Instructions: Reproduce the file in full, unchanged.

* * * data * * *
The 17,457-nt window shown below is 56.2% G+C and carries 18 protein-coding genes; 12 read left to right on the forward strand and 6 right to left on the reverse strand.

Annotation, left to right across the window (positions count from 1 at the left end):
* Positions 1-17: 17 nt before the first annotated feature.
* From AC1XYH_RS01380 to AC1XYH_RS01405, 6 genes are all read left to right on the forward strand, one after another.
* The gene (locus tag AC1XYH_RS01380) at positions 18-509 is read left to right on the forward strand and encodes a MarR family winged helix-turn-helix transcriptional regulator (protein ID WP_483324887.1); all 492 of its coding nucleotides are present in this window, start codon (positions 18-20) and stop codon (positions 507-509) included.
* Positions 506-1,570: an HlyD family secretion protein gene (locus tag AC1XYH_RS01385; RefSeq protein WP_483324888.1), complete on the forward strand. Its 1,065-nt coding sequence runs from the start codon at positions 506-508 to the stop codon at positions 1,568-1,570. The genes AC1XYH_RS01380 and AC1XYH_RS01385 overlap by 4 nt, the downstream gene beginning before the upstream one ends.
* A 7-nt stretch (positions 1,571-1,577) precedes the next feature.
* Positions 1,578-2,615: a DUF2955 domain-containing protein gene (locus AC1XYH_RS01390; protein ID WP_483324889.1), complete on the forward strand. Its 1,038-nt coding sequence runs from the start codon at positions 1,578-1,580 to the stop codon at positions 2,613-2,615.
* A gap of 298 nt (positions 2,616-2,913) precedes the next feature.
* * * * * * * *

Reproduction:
The 17,457-nt window shown below is 56.2% G+C and carries 18 protein-coding genes; 12 read left to right on the forward strand and 6 right to left on the reverse strand.

Annotation, left to right across the window (positions count from 1 at the left end):
* Positions 1-17: 17 nt before the first annotated feature.
* From AC1XYH_RS01380 to AC1XYH_RS01405, 6 genes are all read left to right on the forward strand, one after another.
* The gene (locus tag AC1XYH_RS01380) at positions 18-509 is read left to right on the forward strand and encodes a MarR family winged helix-turn-helix transcriptional regulator (protein ID WP_483324887.1); all 492 of its coding nucleotides are present in this window, start codon (positions 18-20) and stop codon (positions 507-509) included.
* Positions 506-1,570: an HlyD family secretion protein gene (locus tag AC1XYH_RS01385; RefSeq protein WP_483324888.1), complete on the forward strand. Its 1,065-nt coding sequence runs from the start codon at positions 506-508 to the stop codon at positions 1,568-1,570. The genes AC1XYH_RS01380 and AC1XYH_RS01385 overlap by 4 nt, the downstream gene beginning before the upstream one ends.
* A 7-nt stretch (positions 1,571-1,577) precedes the next feature.
* Positions 1,578-2,615: a DUF2955 domain-containing protein gene (locus AC1XYH_RS01390; protein ID WP_483324889.1), complete on the forward strand. Its 1,038-nt coding sequence runs from the start codon at positions 1,578-1,580 to the stop codon at positions 2,613-2,615.
* A gap of 298 nt (positions 2,616-2,913) precedes the next feature.